Chuck Russell has made some pretty cool movies throughout his career. He’s of course known in the horror world for directing A Nightmare on Elm Street 3: Dream Warriors and The Blob (1988), one of the best horror sequels of all time and one of the best horror remakes of all time. He subsequently directed Jim Carrey-starring comedy The Mask, centered on a man who turns into a crazy green freak after putting on a mysterious mask.
Hey wait. That sounds like a horror movie, doesn’t it?
Well, it was originally supposed to be!
Speaking with Xfinity in advance of this past weekend’s Bloody Disgusting co-presented Horror Fest at Wizard World Philly, Russell revealed that the 1994 family film was originally conceived as a very Elm Street-esque slasher flick. Stanley Ipkiss, well, he was going to become New Line’s new Freddy Krueger!
“It’s a great example of really fighting for your vision in a film. We changed it from a horror film into a comedy,” Russell revealed. “It was originally conceived as being a horror film. That was a real battle. New Line wanted a new kind of Freddy movie. By coincidence, I had seen the same original Mask comic they ended up buying, and I thought, ‘That’s really cool, but it’s too derivative of Freddy Krueger.’ It really was. He would put on the mask and kill people. And have one-liners. It was a really cool, splatterpunk, black and white comic. They’ve redone the comics to be more like my movie, but the original comics were really cool, dark and scary.”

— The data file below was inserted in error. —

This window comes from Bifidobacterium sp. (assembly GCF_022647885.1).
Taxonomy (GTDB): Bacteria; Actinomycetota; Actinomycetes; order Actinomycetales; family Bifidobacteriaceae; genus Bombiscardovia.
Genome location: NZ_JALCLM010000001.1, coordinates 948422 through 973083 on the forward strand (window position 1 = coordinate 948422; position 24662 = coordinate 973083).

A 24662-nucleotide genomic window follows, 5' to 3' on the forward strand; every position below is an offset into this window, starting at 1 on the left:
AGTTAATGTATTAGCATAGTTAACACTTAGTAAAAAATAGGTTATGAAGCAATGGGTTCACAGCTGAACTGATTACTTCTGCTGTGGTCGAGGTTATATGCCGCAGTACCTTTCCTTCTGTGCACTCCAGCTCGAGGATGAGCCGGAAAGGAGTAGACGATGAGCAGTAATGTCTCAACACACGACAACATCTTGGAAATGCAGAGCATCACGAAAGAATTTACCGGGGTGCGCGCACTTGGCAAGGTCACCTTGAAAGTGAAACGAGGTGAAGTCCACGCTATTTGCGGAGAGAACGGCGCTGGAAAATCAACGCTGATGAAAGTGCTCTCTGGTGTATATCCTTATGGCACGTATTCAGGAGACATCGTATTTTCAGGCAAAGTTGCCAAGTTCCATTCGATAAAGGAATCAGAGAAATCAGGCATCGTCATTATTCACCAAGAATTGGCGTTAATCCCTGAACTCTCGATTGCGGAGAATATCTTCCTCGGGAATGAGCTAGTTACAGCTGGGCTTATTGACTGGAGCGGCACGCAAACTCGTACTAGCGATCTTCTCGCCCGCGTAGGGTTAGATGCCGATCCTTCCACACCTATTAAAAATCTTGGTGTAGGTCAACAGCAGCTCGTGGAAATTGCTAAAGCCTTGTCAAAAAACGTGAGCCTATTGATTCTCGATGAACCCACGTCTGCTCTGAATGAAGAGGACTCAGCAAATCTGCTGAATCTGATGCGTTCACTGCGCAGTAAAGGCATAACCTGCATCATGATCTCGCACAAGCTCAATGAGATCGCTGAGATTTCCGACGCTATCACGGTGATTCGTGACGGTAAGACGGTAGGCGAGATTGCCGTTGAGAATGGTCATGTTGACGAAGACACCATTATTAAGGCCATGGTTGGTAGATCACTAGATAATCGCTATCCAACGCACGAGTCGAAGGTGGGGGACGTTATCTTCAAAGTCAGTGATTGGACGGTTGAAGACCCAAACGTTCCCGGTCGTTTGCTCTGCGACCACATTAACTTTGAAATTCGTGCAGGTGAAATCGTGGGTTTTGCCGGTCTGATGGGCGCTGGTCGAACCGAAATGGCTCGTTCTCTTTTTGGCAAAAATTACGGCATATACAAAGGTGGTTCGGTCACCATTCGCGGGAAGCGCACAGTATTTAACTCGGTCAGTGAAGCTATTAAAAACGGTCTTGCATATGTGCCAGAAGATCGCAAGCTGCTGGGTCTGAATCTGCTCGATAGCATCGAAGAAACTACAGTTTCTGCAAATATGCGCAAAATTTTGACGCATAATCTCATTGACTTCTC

He added, “But I knew, as a film, it would be very reminiscent of Freddy Krueger.”
What would The Mask look like as a horror movie? Find out below!